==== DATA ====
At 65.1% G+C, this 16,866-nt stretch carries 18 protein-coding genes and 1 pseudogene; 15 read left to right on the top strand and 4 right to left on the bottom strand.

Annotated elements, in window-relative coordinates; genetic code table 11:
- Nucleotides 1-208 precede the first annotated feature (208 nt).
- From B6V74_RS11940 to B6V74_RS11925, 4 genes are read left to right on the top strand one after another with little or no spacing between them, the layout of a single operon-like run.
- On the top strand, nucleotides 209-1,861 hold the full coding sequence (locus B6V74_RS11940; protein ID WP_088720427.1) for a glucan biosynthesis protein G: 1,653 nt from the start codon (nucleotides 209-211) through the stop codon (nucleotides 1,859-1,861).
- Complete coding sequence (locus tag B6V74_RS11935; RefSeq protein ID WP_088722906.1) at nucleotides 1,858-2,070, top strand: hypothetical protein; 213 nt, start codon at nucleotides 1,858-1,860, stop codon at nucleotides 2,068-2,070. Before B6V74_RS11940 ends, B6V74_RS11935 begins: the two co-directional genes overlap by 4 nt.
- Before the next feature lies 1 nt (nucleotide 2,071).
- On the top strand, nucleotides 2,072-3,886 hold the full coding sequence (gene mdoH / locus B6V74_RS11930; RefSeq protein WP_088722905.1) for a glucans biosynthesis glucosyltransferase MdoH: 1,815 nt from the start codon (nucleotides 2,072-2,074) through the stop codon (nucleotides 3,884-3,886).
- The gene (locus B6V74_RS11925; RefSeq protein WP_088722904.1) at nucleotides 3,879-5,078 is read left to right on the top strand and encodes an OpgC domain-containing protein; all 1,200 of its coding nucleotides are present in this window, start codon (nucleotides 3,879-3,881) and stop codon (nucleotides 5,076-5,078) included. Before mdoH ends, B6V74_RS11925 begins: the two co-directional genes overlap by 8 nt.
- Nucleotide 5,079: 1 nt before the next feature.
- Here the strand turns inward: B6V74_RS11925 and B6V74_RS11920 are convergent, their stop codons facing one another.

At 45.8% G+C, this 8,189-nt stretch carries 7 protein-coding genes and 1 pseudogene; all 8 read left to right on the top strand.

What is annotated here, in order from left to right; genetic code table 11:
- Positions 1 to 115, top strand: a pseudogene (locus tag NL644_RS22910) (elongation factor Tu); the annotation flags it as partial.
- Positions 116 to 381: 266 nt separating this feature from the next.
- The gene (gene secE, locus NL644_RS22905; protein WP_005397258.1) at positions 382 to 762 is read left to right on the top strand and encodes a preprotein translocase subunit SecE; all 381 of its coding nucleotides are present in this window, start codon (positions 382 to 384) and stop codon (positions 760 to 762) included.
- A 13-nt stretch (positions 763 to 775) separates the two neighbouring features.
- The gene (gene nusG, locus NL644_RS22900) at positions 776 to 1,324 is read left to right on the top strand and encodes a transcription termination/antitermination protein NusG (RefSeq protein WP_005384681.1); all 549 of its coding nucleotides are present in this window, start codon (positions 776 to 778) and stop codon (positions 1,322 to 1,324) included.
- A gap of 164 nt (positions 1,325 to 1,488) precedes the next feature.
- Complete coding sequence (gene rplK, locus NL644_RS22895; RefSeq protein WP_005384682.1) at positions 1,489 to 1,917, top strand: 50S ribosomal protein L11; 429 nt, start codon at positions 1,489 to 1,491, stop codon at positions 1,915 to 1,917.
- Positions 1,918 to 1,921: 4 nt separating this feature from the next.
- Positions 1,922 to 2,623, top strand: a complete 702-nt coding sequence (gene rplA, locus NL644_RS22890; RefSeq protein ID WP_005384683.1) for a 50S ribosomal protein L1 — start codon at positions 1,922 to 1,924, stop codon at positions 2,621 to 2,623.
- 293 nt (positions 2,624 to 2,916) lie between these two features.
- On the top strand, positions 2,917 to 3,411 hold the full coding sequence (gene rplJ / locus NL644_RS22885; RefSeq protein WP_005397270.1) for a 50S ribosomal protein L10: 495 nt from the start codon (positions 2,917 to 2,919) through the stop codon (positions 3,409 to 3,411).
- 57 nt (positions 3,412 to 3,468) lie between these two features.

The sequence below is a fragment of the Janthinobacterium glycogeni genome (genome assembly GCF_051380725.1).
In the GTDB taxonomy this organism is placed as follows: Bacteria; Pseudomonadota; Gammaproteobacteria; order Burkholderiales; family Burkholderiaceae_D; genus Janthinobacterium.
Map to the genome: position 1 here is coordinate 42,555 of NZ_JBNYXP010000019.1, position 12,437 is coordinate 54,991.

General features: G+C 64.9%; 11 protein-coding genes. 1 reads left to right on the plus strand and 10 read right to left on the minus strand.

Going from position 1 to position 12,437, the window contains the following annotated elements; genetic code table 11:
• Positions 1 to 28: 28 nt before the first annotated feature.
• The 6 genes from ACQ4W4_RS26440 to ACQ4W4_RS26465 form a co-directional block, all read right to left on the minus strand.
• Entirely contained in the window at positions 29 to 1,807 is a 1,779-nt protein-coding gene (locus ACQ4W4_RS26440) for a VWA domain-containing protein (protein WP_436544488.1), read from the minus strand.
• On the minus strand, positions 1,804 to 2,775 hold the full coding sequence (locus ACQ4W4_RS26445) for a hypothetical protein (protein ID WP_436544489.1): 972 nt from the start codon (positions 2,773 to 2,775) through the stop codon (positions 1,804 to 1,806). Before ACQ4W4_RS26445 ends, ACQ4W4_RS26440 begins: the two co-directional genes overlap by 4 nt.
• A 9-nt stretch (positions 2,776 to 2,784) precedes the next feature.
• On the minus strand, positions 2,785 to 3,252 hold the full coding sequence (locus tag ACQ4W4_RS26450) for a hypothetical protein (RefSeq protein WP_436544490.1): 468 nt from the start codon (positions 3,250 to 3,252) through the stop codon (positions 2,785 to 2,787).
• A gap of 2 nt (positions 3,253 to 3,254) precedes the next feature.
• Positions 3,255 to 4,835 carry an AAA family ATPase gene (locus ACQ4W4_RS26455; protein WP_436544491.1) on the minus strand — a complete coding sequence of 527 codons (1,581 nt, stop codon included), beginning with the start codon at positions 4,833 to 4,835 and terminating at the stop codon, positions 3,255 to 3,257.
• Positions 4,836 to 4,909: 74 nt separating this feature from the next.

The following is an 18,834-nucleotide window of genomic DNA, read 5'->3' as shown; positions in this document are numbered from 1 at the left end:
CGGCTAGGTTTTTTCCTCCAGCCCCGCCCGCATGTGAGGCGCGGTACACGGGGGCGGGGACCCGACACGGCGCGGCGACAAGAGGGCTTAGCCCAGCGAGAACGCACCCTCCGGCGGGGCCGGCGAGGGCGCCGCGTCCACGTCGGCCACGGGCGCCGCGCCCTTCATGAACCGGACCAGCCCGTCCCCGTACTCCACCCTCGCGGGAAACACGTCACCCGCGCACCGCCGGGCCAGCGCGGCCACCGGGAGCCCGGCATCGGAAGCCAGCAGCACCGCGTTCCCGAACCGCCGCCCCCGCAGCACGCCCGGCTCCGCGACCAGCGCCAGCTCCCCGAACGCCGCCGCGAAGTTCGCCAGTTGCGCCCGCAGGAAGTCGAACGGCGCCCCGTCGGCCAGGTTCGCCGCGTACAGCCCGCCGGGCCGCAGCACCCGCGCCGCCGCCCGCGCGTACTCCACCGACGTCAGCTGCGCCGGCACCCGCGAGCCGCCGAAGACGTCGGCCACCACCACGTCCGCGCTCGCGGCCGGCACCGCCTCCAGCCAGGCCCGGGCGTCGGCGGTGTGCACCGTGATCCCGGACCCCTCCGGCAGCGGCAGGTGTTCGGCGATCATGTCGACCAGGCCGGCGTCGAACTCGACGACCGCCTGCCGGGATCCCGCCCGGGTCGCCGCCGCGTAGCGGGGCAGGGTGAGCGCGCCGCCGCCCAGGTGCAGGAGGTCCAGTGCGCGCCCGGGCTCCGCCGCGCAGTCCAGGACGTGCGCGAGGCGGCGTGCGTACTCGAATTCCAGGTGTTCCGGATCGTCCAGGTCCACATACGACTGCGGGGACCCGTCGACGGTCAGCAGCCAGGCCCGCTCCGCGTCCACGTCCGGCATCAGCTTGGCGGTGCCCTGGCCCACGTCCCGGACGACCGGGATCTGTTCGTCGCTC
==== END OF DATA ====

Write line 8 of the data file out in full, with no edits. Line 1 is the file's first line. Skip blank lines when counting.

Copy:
- On the top strand, nucleotides 2,072-3,886 hold the full coding sequence (gene mdoH / locus B6V74_RS11930; RefSeq protein WP_088722905.1) for a glucans biosynthesis glucosyltransferase MdoH: 1,815 nt from the start codon (nucleotides 2,072-2,074) through the stop codon (nucleotides 3,884-3,886).